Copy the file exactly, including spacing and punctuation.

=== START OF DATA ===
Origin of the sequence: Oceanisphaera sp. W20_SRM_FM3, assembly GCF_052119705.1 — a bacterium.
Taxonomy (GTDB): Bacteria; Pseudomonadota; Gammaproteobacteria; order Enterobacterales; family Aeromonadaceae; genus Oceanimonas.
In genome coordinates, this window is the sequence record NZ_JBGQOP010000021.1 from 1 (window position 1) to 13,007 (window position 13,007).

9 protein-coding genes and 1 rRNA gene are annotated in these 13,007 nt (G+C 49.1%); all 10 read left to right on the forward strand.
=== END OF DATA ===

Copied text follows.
Origin of the sequence: Oceanisphaera sp. W20_SRM_FM3, assembly GCF_052119705.1 — a bacterium.
Taxonomy (GTDB): Bacteria; Pseudomonadota; Gammaproteobacteria; order Enterobacterales; family Aeromonadaceae; genus Oceanimonas.
In genome coordinates, this window is the sequence record NZ_JBGQOP010000021.1 from 1 (window position 1) to 13,007 (window position 13,007).

9 protein-coding genes and 1 rRNA gene are annotated in these 13,007 nt (G+C 49.1%); all 10 read left to right on the forward strand.